Henry James' 1898 psychological novella The Turn of the Screw does not make clear whether the unexplained events and manifestations the central character witnesses are genuine or imagined. Film adaptations of the story tend more towards the supernatural. The Innocents (1961) features malevolent spirits but plays with the idea that it could all be in the head of naive governess Miss Giddens. Kevin Hilton dissects the soundtrack of the classic film.
The sense of uncertainty and otherworldliness is underpinned by unsettling sounds and effective use of electronic music and effects.
Directed by Jack Clayton, The Innocents follows the inexperienced Miss Giddens (Deborah Kerr) as she takes up the position of tutor to two orphans, whose rich but selfish uncle and guardian (Michael Redgrave) prefers to stay in London rather than look after them at his crumbling country estate, Bly House.
An ethereal atmosphere is established from the start, with a solo voice singing, merging into birdsong, suitably low-key music and a woman sobbing. During a perfunctory interview with the uncle, Miss Giddens learns that her predecessor, Miss Jessel, died in tragic circumstances.
Undaunted by this, Miss Giddens sets off for Bly in an optimistic mood. George Auric's score takes a jaunty turn to support this but sinister undertones creep in as the old house comes into view. With nobody to meet her, Miss Giddens wanders around the grounds. On coming to a lake, she hears a woman's voice call the name Flora and then sees the reflection of a young girl in the water. This is almost a manifestation, but Flora turns out to be real and one of the governess' charges.
Kindly housekeeper Mrs Grose (Megs Jenkins) welcomes the new arrival but says she did not call out for Flora. Soon after, Flora's brother Miles returns from boarding school, dismissed for "corrupt behaviour". Played by Martin Stephens, the leading child actor of the time, Miles is a deeply troubling presence who seems to speak with the voice of someone much older.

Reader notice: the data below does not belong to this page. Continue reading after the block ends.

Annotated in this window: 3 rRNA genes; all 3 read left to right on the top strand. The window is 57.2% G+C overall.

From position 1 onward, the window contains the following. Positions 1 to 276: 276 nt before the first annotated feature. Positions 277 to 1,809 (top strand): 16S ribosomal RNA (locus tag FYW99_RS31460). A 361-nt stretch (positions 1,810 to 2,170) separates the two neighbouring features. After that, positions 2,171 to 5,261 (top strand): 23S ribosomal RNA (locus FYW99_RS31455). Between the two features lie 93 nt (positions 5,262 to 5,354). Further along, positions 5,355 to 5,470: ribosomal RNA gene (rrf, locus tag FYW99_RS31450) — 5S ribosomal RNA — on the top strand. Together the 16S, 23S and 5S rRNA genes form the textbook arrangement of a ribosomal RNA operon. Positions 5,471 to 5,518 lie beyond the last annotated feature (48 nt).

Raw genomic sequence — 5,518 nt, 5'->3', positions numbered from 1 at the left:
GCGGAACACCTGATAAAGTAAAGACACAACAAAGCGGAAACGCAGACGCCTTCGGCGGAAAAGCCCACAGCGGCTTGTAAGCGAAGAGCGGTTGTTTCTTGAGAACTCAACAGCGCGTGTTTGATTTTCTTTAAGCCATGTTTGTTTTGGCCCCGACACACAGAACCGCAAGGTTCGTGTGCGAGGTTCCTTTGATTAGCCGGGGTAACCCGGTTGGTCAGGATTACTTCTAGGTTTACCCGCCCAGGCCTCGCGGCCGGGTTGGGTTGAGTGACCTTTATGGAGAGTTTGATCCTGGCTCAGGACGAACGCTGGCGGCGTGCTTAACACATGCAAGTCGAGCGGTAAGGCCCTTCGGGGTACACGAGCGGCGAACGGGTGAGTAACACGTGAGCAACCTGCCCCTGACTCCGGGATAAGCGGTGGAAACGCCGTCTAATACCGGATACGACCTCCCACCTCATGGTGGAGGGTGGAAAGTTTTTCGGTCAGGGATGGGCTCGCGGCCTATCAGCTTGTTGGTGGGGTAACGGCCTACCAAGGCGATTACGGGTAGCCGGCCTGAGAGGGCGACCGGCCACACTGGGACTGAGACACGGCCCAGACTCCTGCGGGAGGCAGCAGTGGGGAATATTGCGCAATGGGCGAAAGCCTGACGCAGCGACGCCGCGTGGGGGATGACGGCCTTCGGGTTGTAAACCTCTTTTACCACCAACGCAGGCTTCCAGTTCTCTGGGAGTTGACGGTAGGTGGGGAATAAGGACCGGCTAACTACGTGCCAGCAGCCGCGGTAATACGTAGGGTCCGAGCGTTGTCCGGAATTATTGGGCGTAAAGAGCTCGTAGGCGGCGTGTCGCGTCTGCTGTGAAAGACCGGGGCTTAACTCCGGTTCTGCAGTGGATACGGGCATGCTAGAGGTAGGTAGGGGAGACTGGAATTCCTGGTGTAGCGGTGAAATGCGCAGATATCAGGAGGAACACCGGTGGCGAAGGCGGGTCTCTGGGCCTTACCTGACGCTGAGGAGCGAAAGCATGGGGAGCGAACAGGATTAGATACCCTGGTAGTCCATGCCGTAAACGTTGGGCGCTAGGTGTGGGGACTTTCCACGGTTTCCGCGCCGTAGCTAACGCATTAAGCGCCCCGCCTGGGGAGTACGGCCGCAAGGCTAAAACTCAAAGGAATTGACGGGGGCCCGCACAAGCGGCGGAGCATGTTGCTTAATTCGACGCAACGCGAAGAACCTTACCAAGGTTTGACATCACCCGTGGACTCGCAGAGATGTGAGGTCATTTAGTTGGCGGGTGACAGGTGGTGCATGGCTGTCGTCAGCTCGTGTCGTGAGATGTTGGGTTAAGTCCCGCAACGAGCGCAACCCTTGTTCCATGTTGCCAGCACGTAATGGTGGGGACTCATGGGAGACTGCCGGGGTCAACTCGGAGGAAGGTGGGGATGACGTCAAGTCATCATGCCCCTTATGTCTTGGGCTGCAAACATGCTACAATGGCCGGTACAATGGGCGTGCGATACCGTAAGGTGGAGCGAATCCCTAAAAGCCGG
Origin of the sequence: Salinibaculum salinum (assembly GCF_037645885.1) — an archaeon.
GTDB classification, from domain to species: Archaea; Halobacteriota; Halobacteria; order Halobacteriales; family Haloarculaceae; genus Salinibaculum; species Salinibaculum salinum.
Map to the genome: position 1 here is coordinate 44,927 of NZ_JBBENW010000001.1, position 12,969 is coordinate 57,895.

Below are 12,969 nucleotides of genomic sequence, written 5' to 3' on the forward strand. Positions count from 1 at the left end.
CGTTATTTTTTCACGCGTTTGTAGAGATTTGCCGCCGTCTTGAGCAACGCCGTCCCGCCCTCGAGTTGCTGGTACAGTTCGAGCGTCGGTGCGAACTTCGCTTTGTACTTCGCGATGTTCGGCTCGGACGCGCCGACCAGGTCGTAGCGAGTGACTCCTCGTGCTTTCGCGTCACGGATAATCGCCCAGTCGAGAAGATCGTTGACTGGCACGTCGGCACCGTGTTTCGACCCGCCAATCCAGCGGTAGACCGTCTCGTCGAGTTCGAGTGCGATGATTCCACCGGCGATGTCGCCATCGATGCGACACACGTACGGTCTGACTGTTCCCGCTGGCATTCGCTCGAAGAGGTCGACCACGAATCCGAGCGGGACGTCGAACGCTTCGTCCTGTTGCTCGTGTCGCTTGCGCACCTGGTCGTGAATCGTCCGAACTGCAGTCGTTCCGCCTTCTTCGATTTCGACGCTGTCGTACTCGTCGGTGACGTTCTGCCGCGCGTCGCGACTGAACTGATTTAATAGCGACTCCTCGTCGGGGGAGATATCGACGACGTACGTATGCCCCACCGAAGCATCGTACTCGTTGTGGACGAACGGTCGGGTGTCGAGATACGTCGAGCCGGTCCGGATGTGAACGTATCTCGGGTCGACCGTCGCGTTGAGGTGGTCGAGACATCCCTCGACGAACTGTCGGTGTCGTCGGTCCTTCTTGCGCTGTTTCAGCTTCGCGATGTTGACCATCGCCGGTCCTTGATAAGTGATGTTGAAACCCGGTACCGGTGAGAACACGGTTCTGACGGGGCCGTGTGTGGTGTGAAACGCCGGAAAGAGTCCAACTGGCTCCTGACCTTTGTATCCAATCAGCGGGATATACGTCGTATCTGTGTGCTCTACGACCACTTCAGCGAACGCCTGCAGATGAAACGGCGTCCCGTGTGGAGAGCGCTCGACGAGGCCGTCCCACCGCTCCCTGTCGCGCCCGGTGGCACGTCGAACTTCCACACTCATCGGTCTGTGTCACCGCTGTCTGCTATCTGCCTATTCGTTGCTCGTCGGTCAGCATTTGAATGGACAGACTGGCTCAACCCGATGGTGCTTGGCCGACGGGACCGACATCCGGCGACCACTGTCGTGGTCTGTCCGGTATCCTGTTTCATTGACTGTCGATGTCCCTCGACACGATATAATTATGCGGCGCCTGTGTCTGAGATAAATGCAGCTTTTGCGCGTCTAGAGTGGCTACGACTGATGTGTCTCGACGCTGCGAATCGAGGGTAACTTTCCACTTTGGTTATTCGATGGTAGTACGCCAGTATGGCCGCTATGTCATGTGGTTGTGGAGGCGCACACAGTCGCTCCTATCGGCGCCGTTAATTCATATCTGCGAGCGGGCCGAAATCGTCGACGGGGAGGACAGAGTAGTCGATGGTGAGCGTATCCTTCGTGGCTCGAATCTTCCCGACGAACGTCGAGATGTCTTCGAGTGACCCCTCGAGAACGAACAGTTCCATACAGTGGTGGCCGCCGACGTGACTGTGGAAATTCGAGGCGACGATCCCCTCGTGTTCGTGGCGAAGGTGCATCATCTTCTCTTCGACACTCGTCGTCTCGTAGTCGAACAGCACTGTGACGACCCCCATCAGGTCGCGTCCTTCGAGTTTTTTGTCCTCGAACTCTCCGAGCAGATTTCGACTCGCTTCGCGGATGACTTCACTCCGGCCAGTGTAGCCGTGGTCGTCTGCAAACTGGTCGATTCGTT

This becomes apparent on Miles' first night home, with the wind in the background rising and causing windows to bang shut. This use of natural sound to create sympathetic background gives way to more manufactured effects through electronic treatments created by an uncredited Daphne Oram, co-founder of the BBC Radiophonic Workshop.
Oram's work first appears while Miss Giddens is walking in the garden, with birds singing in the background. The birdsong stops abruptly and, as she looks up and sees a figure in a tower of the house, ringing and slowed down tones and oscillations take over the soundtrack. From this point, electronics are used more frequently in conjunction with sound effects and music to heighten the growing sense of unease and, ultimately, horror.
As Miles rides a pony in an increasingly reckless fashion, the noise of hoofs and the wind in the trees combine with brass-based music and insistent, throbbing electronic motifs. In this heightened atmosphere, Miss Giddens finds a photograph of a saturnine, brooding man, who later appears to her at a window. Mrs Grose reveals that this is Peter Quint (Peter Wyngarde), a valet who had an abusive relationship with Miss Jessel, who killed herself after his accidental death.
This revelation, again from Mrs Grose, is accompanied by electronic embellishments, which are more effects than music. Miss Giddens later has a dream in which voices are distorted and slowed down, birds' wings beat and tinkly, echoing music plays. Convinced that the children have been possessed by the spirits of the dead lovers, Miss Giddens wanders the corridors at night. The extraordinary cinematography by master of black and white Freddie Francis allows Deborah Kerr to appear startlingly out of the darkness; as she does, a man's heavily reverberated voice is heard, falling away in electronic decay through layers of echo.
These sounds build until they sound almost like a siren, driving Miss Giddens to run away. Her fear - or mental breakdown - grows stronger when Miles kisses her on the lips, with a faint electronic effect. The governess then finds Flora by the lake during a building storm. Thunder breaks around them as Miss Jessel appears; although she claims not to see her, Flora has a piercing screaming fit.
Oram's electronics become more musical, playing unsettling chords as the little girl talks "filth" in a scene that predates The Exorcist. After this, Mrs Grose and Flora leave, the door slamming shut with portentous reverberation. Later, Miss Giddens is alone with Miles in the hothouse, the sound of peacocks calling out in the background adding to the preternatural atmosphere.
Quint is seen at the window and then reappears in the room as electronic pulses play. Miles says Quint's name, banishing the apparition from reality, and then collapses. Birds begin to sing, suggesting a return to nature and normality, despite the unnatural and abnormal - in sound and vision - taking a heavy toll on the living.